How to Mentally Prepare for the MPRE

February 17 2016 Bar Review News By Pieper Bar Review
How to Mentally Prepare for the MPRE

Getting ready for the Multistate Professional Responsibility Exam (MPRE) requires more than just knowing the format and reviewing the material. There’s so much more to it than that.

Besides studying for the MPRE, you have to mentally prepare for the exam. Too many times students know the information they’re being tested on, but didn’t take care of themselves prior to the exam so they weren’t able to perform to the best of their abilities. Getting in gear mentally for an exam is a major part of the preparation process.

1. Make the exam a priority

This seems like an obvious piece of advice, but it can be easier said than done so it definitely earns a spot on the list. Not all law students are able to stop working and focus on all of their attention on studying for the MPRE (although this is highly recommended). We understand that many students may have families or full-time jobs they need to pay the bills. However, make sure that you recognize just how important this exam is and dedicate as much time as you possibly can to studying for it.

2. Take a review course

Signing up for a review class, such as Pieper Bar Review’s free MPRE course, is a way to not only help you better understand what it going to be on the exam, but also help you prioritize your time. This can lower your stress levels because between attending the lectures (or watch them on iPass) and completing the assignments, you know you’ll get in a lot of study time.

Plus, having informative instructors reviewing the information with you and teaching you study techniques will provide a sense of comfort because you won’t stress out if you don’t completely understand something. Instead, you can turn to your peers and instructor with any questions you have.

3. Organize your time wisely

It’s not just about saying to yourself that you may be able to fit in some study time later in the day—it’s about creating a schedule days in advance in order to keep up with your work. Carefully mapping out when you’ll study and what topics you’ll cover is one way to keep yourself from getting too overwhelmed. The exam covers a lot of information, so you don’t just want to read over your notes aimlessly—you must have a plan so that you will review everything you need to.

Similarly to taking a review course, organizing your time can help you feel less anxious for the exam because you won’t question whether or not you studied all the necessary information. As long as you follow through with your plans, you’ll be in good shape.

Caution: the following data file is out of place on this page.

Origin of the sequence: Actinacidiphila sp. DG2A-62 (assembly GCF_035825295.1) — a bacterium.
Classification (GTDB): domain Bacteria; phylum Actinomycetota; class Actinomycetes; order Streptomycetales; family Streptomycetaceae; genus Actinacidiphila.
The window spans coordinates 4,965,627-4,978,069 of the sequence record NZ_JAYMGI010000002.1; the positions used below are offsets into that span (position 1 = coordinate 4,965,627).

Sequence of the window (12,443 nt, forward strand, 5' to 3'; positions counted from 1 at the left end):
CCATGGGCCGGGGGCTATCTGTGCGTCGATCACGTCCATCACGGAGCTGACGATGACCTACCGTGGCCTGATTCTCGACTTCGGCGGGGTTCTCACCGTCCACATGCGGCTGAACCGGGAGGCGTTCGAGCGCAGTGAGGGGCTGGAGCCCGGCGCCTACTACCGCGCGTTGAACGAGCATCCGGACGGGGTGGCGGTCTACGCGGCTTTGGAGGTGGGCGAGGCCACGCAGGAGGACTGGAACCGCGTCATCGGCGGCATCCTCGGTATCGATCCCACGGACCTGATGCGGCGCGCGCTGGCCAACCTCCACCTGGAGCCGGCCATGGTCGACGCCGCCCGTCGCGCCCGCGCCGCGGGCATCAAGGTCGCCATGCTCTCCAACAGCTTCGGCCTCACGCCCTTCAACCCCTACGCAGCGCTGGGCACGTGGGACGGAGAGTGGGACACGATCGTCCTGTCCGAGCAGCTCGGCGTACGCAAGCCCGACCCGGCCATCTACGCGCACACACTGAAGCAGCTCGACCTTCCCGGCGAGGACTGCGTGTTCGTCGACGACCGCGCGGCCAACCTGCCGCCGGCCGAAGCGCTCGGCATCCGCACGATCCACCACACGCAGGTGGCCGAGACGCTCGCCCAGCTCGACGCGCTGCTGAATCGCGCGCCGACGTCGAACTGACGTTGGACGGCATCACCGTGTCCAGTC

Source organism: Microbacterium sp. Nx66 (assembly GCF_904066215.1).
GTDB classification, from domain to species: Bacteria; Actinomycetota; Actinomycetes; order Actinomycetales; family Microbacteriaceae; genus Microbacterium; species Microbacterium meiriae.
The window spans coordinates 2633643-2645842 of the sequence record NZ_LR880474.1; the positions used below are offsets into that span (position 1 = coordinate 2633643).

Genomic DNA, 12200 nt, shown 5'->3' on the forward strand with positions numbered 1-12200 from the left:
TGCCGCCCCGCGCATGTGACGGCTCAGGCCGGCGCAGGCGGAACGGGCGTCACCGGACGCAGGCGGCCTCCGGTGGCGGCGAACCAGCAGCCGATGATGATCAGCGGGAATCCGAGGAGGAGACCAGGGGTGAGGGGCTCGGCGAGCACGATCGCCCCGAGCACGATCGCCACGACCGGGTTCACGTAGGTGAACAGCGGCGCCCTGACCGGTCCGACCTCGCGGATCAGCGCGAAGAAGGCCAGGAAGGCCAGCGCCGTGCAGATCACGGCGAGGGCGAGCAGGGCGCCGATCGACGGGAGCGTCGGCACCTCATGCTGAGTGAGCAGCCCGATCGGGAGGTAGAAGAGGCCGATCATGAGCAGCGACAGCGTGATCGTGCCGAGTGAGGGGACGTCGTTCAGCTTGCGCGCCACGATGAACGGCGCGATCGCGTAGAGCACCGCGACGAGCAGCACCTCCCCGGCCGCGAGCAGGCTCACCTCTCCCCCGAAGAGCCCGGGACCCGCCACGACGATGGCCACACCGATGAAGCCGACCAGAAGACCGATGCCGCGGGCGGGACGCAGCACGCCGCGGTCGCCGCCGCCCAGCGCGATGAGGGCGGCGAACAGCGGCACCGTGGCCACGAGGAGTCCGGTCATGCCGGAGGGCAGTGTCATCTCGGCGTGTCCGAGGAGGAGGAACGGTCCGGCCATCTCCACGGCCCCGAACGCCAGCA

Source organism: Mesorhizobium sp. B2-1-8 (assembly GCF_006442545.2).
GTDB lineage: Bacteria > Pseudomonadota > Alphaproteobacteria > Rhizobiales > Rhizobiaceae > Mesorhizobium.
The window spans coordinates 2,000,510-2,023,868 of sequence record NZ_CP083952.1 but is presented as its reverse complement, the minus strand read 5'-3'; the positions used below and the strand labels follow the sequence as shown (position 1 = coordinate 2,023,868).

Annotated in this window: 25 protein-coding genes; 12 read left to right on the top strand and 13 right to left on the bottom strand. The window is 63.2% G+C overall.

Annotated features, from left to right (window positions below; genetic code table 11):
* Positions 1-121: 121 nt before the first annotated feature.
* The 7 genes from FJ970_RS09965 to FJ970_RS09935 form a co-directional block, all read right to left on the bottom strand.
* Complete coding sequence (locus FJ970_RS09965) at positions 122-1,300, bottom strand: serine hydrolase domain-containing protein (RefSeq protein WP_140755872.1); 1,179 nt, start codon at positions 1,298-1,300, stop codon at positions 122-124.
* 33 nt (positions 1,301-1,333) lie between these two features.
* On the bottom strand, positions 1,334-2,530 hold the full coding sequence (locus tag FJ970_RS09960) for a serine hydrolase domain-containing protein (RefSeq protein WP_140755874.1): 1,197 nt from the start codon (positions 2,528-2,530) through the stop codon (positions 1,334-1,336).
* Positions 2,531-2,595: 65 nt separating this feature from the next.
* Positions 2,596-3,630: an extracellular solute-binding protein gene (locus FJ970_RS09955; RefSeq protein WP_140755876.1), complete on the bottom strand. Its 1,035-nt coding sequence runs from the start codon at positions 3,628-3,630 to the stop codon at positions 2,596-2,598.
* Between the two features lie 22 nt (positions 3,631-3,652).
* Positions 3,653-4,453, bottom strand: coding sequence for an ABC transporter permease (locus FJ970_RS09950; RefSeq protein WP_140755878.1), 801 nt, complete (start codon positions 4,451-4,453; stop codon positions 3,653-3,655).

4. Remember that feeling stressed is normal

The MPRE is an important exam, so being stressed out is completely normal. In fact, it would probably be worrisome if you weren’t at all nervous for the exam. The key is learning to harness that anxious energy and utilize it when taking the exam. Nonetheless, you don’t want to be so overwhelmed and stressed out that you cannot think clearly and start to doubt yourself (see #7).

5. Get a good night’s sleep

You should be getting enough sleep every night, not just the day before the exam. According to WebMD—an organization dedicated to informing the public about health and medical information—sleep deprivation negatively affects your ability to focus and absorb information.

Besides hindering how well you can concentrate, WebMD also points out that a lack of sleep can actually hurt your memory. “In 2009, American and French researchers determined that brain events called “sharp wave ripples” are responsible for consolidating memory. The ripples also transfer learned information from the hippocampus to the neocortex of the brain, where long-term memories are stored. Sharp wave ripples occur mostly during the deepest levels of sleep,” WebMD states.

This is why you shouldn’t be going to bed every night right before sunrise. Make sure you get a good 8 hours or so. Then you’ll feel refreshed and ready for your day.

6. Keep calm and eat breakfast

Have you ever been so hungry that you couldn’t concentrate? Well, there’s a reason for that. Similarly to getting a good night’s sleep, eating a healthy breakfast the morning of your exam is imperative. If all you can think about is how hungry you are while taking the exam, you’re not going to be able to direct your attention to answering each question to the best of your ability.

7. Don’t psych yourself out

As stated before, it’s perfectly normal to be a apprehensive about the exam, but that doesn’t mean you should spend all of your time thinking about how stressed out you are and convince yourself that you’re going to fail. If you’ve taken all of the necessary steps to preparing for the exam, then you shouldn’t show any self-doubt. Even if you’re not sure what the answer to one of the questions is, just relax, take a deep breath, and refer back to the techniques you learned in your review course.

About the author

Pieper Bar Review

For over forty years, Pieper Bar Review has taught students the legal concepts and skills necessary for success on the bar exam, and reinforced students’ knowledge through thought provoking examples and bar exam questions. The proof that the Pieper teaching method works is found in the success of our former students – now present-day attorneys. Learn more

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